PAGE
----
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The Bridge of the Gods

A Romance of Indian Oregon

By Frederic Homer Balch

An amalgamation of fact and legend that creates a portrait of rural Native American life in the 19th century First published in 1890, The Bridge of the Gods is a tale of the American Indians of the Northwest. Frederic Homer Balch describes missionaries attempting to convert Native Americans to Christianity, warring tribes who try to form an alliance to drive out the white settlers, and Native American legends of how the land—its mountains and rivers—came to be. Throughout his brief life, Balch observed and interviewed the American Indians in his native Oregon. More than a compilation of stories, Balch's classic work is a portrait of the Northwest tribes: their food, dress, shelters, canoes, gambling games, religious beliefs, and the sports and pastimes of their children.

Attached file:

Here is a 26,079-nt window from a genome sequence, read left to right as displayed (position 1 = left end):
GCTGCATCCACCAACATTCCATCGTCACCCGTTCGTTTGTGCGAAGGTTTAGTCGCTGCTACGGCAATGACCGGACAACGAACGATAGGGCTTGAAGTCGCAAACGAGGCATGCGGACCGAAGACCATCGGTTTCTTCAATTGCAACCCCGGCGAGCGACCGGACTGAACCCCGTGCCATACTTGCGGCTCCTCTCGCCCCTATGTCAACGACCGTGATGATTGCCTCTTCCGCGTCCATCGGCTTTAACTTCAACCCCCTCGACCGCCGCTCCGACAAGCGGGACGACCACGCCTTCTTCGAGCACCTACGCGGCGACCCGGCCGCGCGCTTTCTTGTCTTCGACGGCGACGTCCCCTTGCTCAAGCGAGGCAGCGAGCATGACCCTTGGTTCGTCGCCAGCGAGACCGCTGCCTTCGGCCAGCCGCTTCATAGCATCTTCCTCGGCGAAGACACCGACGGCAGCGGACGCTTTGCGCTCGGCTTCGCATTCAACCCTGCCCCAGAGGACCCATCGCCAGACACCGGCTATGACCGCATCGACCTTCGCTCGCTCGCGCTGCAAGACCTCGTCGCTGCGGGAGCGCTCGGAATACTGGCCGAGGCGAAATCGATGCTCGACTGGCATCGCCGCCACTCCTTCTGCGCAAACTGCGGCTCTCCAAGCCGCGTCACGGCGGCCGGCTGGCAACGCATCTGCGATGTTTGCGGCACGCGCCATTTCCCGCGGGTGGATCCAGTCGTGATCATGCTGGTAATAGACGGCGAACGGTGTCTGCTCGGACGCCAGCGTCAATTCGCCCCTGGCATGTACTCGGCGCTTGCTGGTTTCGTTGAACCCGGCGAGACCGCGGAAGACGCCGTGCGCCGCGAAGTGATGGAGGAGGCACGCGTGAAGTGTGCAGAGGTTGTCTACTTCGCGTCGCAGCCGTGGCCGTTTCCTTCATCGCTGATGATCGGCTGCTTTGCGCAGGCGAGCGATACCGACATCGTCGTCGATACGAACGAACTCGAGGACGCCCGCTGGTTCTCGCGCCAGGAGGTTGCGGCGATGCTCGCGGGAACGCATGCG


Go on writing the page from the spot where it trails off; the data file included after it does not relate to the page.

Frederic Homer Balch was born in Lebanon, Oregon in 1861. Frederic carefully studied the native Americans who lived along the Columbia River and wrote works of fiction that incorporated elements of their religion and culture. After much study of these tribes he came to believe that their legends of a "Bridge of the Gods" a natural bridge, composed of granite, that spanned the Columbia River at one time — were based in fact. Later, while Balch was a minister at the Congregational Church of Hood River, Oregon he would write The Bridge of the Gods, inspired by the legend. His later book, Genevieve: A Tale of Old Oregon, was published after his death in 1891.

280 PAGES, 5.5 X 8.5
TRADE PAPER, $9.95 (US $9.95) (CA $11.95)
ISBN 9781634240215